• The total Arts Council England subsidy represents some 61% of total revenue income. On average regular funding was worth 50% of turnover, non-Lottery ACE funding 5% and Lottery project grants 6% of income. We have insufficient data on other Lottery fund income to report on it for this sample. By way of comparison the lowest level of RFO funding as a percentage of income is 32% (the minimum when looking online at the data).
    Earned income was worth an average of 18% of total income. The detail on this is that earned income for core activity sits at an average of 13%, for educational activity 4% and for supplementary activity 3%. The top quartile achieved percentages of 22%, 6% and 6% for these three areas respectively and the best in class (the max) achieved 41%, 8% and 10% respectively. In our view these are useful indicators for growth of earned income and the setting of appropriate targets going forward. These figures are significantly different to the Arts Council national figures where earned income is the largest source of income for the RFO’s. This difference is consistent with our previous analysis on this topic and is something we’ve looked at in considerable detail both in other blog posts and in Size Matters. We think it is very important for the targets set for small and medium sized organisations in particular to be calibrated against their peer group not against a national average or a Arts Council’s headline goals…. the oft mythical 1/3, 1/3, 1/3 is still quoted by some funders and organisations and in our view is simply not appropriate for small and medium sized organisations.
  • As fewer than 3 respondents received sponsorship income we cannot report data on the percentage of income this represents though of course that is telling in itself!
  • Income from Trusts is worth an average of 17% of total income
  • Donations are worth an average of 1% of total income. It is worth noting that the max is also 1%. Whilst a great deal of emphasis is being placed on private giving we would still question whether this is a substantial opportunity for small and medium sized organisations.
  • Public subsidy is worth an average of 12% of total income. In detail this means that Local Authority grants are worth an average of 9% of total income and other public subsidy is worth an average of 6% of total income. The level of Local Authority grants as a percentage of income is on a par with the national figure reported by Arts Council of 8%. The national figure for other public subsidy as reported by the Arts Council is 4%. On this basis we suggest that small and medium sized organisations are equally successful in obtaining LA and other public funds as their large organisation counter parts.
  • Total staff costs consume an average of 47% of total income. Staffing costs split out as follows:

Artistic programme or other main activity              31%
Marketing                                                                         4%
Education programme                                                   7%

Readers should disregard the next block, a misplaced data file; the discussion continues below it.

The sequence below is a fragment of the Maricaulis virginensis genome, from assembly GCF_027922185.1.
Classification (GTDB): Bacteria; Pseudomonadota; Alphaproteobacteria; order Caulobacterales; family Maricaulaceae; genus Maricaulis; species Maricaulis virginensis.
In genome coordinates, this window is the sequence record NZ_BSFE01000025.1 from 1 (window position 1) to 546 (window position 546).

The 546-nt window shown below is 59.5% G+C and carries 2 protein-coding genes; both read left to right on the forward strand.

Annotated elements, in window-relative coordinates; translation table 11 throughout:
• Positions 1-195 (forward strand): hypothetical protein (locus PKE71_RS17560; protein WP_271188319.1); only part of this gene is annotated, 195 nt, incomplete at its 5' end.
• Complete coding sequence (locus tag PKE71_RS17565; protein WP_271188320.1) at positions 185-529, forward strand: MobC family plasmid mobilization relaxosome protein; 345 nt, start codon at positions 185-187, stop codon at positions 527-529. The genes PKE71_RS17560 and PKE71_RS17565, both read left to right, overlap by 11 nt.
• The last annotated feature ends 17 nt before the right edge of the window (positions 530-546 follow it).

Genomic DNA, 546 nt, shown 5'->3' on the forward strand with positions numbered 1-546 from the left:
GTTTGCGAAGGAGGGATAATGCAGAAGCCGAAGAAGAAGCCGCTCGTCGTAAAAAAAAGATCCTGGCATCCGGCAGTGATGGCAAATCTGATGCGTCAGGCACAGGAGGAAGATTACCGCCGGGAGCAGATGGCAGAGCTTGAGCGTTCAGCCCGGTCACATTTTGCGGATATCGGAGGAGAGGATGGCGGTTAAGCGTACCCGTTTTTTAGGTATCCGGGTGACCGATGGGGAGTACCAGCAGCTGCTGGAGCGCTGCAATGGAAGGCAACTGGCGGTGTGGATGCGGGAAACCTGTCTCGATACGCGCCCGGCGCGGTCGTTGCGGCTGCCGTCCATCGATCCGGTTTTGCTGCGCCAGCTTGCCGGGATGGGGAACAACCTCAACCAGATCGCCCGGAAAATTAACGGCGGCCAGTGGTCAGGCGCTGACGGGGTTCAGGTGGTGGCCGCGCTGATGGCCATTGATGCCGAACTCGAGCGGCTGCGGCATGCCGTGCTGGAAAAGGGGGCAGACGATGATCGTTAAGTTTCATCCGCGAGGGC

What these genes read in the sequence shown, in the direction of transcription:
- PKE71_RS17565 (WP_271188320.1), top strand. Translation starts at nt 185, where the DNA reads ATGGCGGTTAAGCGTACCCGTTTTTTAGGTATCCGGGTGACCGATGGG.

Overheads                                                                         7%
Cost of generating funds                                               4%
Governance                                                                      2%
Other staff costs                                                              2%

  • The non-staff costs of the organisation consume 47% of total income and split out as follows

Artistic programme or other main activity              23%
Marketing                                                                         4%
Education programme                                                   8%
Overheads                                                                       13%
Cost of generating funds                                               2%
Governance                                                                      1%
Other costs                                                                       3%

You will note that Arts Council aggregate these staff and non-staff costs in their data set with the exception of stating that staff costs account for 41% of expenditure and non-staff costs for 59%. Please note that the Culture Benchmark is reporting in percentage of income and Arts Council switches to reporting in percentage of expenditure so these figures cannot be compared directly. This makes comparison of these un-aggregated figures tricky as the averages cannot simply be added up (see here for a stats explanation of why not … in layman’s terms of course!). Arts Council report that the artistic programme consumes 58% of turnover nationally and overheads 17%. However it is clear, based on this data and other work, that small and medium sized organisations spend a greater proportion of their total on staff than larger organisations. We think there’s a good reason for this. With an average of only 4 permanent staff/£m of turnover of course this means that in many cases all staff are do-ers in addition to any management role. Clearly in larger organisations it is not expected that senior management staff are part of delivery teams at the coal face. Indeed as an organisation grows in scale the overhead base and administrative staff costs become a smaller percentage of overall costs.